The drawbacks of installment sales

February 15, 2008

An installment sale is one way to postpone some of the tax on a real estate gain. I like that idea, but what are the potential downsides?

In your Feb. 1 issue, you mentioned that an installment sale is one way to postpone some of the tax on a real estate gain. I like that idea, but what are the potential downsides?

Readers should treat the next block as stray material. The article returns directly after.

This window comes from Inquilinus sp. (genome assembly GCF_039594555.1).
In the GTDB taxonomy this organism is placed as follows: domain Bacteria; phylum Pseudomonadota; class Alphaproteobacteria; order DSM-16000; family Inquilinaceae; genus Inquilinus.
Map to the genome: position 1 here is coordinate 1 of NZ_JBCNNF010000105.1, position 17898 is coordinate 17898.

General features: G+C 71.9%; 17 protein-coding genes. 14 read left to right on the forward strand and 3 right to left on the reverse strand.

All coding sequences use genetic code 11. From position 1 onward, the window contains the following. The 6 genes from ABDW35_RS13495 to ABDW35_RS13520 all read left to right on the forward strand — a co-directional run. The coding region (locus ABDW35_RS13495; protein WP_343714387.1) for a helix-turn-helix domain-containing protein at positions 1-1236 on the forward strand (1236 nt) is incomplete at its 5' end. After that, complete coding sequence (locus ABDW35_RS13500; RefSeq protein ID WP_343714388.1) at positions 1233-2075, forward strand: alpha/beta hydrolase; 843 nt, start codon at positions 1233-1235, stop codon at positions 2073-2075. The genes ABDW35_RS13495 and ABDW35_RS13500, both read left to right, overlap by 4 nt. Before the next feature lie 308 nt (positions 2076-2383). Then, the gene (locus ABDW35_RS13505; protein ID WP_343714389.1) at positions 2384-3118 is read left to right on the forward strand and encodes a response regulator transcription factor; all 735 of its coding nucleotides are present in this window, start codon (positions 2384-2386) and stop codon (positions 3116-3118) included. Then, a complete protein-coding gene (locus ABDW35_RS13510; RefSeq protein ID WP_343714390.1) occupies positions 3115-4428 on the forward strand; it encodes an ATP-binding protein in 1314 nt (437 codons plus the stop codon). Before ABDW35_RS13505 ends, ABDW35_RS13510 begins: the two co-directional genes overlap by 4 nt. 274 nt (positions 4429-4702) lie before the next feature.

Since a portion of your profit remains locked up in the property until the buyer pays the last installment, the resulting loss of liquidity limits your options. So you'll want to make sure there's no chance that you'll need the proceeds sooner. You may also face an "opportunity cost" if you later learn that you could have earned more by skipping the installment sale, paying the 15 percent tax on your gain, and reinvesting the remainder in another property. An installment sale also involves potential hassles. If the buyer gets behind on his payments or defaults on the purchase, for instance, you'll either have to hound him yourself or hire an attorney to collect your money or reclaim the property. Finally, if the law changes before an installment sale is completed and the tax rate rises, you'll end up paying more tax than expected on a portion of your profit.